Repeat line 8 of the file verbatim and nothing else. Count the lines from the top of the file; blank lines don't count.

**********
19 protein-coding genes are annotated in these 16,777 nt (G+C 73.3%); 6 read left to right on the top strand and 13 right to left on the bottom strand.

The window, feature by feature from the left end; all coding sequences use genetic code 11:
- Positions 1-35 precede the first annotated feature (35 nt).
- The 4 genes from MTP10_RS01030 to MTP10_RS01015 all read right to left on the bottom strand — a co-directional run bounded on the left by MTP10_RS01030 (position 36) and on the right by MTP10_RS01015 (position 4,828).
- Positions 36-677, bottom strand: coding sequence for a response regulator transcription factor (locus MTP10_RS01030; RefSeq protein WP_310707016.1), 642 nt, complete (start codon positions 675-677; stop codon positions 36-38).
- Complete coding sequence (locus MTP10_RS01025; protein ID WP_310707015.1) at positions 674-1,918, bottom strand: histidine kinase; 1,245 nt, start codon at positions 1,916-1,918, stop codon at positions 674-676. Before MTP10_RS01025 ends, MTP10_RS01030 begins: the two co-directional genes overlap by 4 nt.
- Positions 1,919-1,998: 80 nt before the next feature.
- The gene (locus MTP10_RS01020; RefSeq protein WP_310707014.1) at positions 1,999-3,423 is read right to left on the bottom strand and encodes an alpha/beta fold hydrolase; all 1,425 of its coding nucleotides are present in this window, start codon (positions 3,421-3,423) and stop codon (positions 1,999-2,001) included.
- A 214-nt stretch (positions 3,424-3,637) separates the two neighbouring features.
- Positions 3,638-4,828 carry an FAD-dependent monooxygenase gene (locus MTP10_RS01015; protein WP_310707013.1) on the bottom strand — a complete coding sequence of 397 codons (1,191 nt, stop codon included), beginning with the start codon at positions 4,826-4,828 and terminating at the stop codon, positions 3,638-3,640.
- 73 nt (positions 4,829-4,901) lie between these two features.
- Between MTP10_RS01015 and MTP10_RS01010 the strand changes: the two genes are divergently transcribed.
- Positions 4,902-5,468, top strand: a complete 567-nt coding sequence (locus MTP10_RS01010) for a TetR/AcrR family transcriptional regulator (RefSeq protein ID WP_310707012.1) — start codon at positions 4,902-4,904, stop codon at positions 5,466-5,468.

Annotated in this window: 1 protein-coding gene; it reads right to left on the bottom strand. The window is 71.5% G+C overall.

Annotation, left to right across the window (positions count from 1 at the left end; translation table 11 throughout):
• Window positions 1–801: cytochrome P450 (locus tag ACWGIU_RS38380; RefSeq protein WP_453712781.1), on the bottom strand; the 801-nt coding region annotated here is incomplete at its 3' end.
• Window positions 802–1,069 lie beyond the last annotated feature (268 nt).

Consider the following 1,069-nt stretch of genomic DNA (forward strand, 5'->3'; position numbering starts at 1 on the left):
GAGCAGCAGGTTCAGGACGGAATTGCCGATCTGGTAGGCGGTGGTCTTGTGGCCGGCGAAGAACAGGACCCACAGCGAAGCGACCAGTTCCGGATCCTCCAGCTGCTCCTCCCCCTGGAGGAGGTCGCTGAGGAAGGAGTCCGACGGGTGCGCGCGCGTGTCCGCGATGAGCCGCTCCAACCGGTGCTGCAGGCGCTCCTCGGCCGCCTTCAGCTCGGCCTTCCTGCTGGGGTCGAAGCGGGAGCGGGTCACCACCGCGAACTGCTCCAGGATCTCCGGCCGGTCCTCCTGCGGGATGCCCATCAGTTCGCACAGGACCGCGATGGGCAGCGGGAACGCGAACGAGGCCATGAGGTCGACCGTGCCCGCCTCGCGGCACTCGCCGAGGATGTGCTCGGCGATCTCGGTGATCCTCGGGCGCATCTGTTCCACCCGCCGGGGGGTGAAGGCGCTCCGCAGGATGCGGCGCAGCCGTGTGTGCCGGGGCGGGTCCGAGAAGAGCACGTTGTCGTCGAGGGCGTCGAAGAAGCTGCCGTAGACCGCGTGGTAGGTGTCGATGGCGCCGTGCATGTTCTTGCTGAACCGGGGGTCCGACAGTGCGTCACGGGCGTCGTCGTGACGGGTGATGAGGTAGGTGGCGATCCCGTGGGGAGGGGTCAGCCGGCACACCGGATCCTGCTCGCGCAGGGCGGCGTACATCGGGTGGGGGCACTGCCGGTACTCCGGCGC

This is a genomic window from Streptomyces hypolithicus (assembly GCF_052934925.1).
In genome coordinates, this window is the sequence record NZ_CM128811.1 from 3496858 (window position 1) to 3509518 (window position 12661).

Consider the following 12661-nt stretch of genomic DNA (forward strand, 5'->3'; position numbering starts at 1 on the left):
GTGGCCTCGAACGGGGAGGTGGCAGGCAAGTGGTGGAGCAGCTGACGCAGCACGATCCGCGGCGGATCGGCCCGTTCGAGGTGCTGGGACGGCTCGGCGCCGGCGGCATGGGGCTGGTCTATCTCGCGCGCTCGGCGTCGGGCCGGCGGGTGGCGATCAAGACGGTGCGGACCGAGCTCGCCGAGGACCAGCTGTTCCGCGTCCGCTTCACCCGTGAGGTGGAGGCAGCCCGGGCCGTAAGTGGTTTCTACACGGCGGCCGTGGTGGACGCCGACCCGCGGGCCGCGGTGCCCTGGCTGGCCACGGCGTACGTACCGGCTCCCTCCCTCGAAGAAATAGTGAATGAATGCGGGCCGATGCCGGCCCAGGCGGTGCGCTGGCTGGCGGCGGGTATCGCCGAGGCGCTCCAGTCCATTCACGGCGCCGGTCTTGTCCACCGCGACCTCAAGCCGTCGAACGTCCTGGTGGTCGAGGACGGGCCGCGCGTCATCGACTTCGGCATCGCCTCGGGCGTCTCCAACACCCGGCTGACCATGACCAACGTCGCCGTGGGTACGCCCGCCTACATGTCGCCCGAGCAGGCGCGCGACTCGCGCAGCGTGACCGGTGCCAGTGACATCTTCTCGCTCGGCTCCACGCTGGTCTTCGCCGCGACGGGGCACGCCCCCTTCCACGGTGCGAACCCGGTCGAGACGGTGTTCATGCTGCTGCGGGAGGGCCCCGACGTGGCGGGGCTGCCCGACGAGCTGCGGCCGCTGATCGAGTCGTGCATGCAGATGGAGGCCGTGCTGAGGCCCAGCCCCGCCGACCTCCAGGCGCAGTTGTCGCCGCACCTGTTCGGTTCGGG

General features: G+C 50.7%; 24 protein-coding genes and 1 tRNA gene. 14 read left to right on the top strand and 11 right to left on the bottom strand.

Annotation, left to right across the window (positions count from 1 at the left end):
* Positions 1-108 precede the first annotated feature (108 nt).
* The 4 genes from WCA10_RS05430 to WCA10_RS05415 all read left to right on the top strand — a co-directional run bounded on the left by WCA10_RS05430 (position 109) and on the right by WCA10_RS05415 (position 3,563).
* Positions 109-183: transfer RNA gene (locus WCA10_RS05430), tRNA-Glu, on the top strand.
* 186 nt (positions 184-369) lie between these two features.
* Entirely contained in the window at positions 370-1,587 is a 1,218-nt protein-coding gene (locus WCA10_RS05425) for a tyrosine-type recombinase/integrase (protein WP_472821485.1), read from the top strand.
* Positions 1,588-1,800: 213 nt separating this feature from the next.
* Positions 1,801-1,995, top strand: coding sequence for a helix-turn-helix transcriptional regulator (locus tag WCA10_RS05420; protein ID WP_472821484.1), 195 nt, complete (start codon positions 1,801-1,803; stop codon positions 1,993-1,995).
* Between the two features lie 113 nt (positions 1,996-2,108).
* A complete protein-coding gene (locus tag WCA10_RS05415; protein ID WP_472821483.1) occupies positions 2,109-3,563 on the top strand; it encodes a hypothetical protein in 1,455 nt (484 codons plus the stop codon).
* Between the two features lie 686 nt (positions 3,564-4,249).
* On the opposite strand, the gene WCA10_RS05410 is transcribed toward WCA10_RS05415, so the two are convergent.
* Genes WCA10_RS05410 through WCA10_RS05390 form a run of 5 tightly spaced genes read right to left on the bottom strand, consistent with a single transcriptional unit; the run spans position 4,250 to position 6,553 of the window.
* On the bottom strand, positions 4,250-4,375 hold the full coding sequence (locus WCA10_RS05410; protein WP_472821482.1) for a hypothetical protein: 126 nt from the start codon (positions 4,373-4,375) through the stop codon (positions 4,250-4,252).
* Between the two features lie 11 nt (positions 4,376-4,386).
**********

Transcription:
- The gene (locus MTP10_RS01020; RefSeq protein WP_310707014.1) at positions 1,999-3,423 is read right to left on the bottom strand and encodes an alpha/beta fold hydrolase; all 1,425 of its coding nucleotides are present in this window, start codon (positions 3,421-3,423) and stop codon (positions 1,999-2,001) included.